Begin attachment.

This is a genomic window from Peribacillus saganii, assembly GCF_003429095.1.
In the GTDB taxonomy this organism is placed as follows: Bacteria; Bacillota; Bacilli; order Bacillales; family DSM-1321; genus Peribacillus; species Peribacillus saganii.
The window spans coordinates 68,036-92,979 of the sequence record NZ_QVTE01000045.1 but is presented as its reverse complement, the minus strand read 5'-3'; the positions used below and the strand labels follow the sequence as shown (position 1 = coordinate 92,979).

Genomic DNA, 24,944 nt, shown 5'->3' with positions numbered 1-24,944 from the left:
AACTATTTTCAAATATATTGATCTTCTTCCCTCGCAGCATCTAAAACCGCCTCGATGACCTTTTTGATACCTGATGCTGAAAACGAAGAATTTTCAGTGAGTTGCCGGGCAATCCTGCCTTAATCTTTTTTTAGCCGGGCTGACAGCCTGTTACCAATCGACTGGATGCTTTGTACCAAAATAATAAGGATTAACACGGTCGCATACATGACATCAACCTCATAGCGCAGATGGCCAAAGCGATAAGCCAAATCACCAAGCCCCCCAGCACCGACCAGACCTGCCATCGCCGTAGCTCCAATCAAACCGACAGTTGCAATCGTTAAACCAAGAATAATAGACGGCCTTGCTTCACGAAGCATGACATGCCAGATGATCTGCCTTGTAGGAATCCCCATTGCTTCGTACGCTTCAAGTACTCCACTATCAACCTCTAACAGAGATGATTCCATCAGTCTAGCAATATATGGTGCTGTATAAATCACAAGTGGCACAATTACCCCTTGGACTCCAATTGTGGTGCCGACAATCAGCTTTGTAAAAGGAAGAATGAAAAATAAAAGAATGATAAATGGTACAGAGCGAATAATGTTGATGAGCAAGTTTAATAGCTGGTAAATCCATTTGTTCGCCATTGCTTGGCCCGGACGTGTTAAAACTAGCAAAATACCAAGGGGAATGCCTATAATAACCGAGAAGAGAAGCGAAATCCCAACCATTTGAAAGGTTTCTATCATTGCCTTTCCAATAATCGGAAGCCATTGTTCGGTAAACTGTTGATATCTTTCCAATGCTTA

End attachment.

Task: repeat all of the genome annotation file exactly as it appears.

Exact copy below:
This is a genomic window from Peribacillus saganii, assembly GCF_003429095.1.
In the GTDB taxonomy this organism is placed as follows: Bacteria; Bacillota; Bacilli; order Bacillales; family DSM-1321; genus Peribacillus; species Peribacillus saganii.
The window spans coordinates 68,036-92,979 of the sequence record NZ_QVTE01000045.1 but is presented as its reverse complement, the minus strand read 5'-3'; the positions used below and the strand labels follow the sequence as shown (position 1 = coordinate 92,979).

Genomic DNA, 24,944 nt, shown 5'->3' with positions numbered 1-24,944 from the left:
AACTATTTTCAAATATATTGATCTTCTTCCCTCGCAGCATCTAAAACCGCCTCGATGACCTTTTTGATACCTGATGCTGAAAACGAAGAATTTTCAGTGAGTTGCCGGGCAATCCTGCCTTAATCTTTTTTTAGCCGGGCTGACAGCCTGTTACCAATCGACTGGATGCTTTGTACCAAAATAATAAGGATTAACACGGTCGCATACATGACATCAACCTCATAGCGCAGATGGCCAAAGCGATAAGCCAAATCACCAAGCCCCCCAGCACCGACCAGACCTGCCATCGCCGTAGCTCCAATCAAACCGACAGTTGCAATCGTTAAACCAAGAATAATAGACGGCCTTGCTTCACGAAGCATGACATGCCAGATGATCTGCCTTGTAGGAATCCCCATTGCTTCGTACGCTTCAAGTACTCCACTATCAACCTCTAACAGAGATGATTCCATCAGTCTAGCAATATATGGTGCTGTATAAATCACAAGTGGCACAATTACCCCTTGGACTCCAATTGTGGTGCCGACAATCAGCTTTGTAAAAGGAAGAATGAAAAATAAAAGAATGATAAATGGTACAGAGCGAATAATGTTGATGAGCAAGTTTAATAGCTGGTAAATCCATTTGTTCGCCATTGCTTGGCCCGGACGTGTTAAAACTAGCAAAATACCAAGGGGAATGCCTATAATAACCGAGAAGAGAAGCGAAATCCCAACCATTTGAAAGGTTTCTATCATTGCCTTTCCAATAATCGGAAGCCATTGTTCGGTAAACTGTTGATATCTTTCCAATGCTTA